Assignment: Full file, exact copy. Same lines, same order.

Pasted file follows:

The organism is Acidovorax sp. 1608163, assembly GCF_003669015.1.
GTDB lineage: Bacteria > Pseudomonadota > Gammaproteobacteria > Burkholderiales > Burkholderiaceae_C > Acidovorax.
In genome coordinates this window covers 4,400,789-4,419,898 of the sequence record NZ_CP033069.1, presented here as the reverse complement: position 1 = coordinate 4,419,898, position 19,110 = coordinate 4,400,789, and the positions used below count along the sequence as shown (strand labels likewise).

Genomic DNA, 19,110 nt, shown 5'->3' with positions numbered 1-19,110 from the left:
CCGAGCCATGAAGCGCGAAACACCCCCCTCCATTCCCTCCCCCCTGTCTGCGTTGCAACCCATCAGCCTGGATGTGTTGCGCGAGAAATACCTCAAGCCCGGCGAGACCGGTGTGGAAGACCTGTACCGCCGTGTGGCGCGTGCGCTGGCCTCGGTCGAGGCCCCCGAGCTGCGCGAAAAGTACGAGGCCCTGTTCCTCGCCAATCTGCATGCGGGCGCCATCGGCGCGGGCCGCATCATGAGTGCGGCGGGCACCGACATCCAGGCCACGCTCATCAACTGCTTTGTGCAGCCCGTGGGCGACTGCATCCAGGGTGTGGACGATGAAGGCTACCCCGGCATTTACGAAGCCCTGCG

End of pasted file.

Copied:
The organism is Acidovorax sp. 1608163, assembly GCF_003669015.1.
GTDB lineage: Bacteria > Pseudomonadota > Gammaproteobacteria > Burkholderiales > Burkholderiaceae_C > Acidovorax.
In genome coordinates this window covers 4,400,789-4,419,898 of the sequence record NZ_CP033069.1, presented here as the reverse complement: position 1 = coordinate 4,419,898, position 19,110 = coordinate 4,400,789, and the positions used below count along the sequence as shown (strand labels likewise).

Genomic DNA, 19,110 nt, shown 5'->3' with positions numbered 1-19,110 from the left:
CCGAGCCATGAAGCGCGAAACACCCCCCTCCATTCCCTCCCCCCTGTCTGCGTTGCAACCCATCAGCCTGGATGTGTTGCGCGAGAAATACCTCAAGCCCGGCGAGACCGGTGTGGAAGACCTGTACCGCCGTGTGGCGCGTGCGCTGGCCTCGGTCGAGGCCCCCGAGCTGCGCGAAAAGTACGAGGCCCTGTTCCTCGCCAATCTGCATGCGGGCGCCATCGGCGCGGGCCGCATCATGAGTGCGGCGGGCACCGACATCCAGGCCACGCTCATCAACTGCTTTGTGCAGCCCGTGGGCGACTGCATCCAGGGTGTGGACGATGAAGGCTACCCCGGCATTTACGAAGCCCTGCG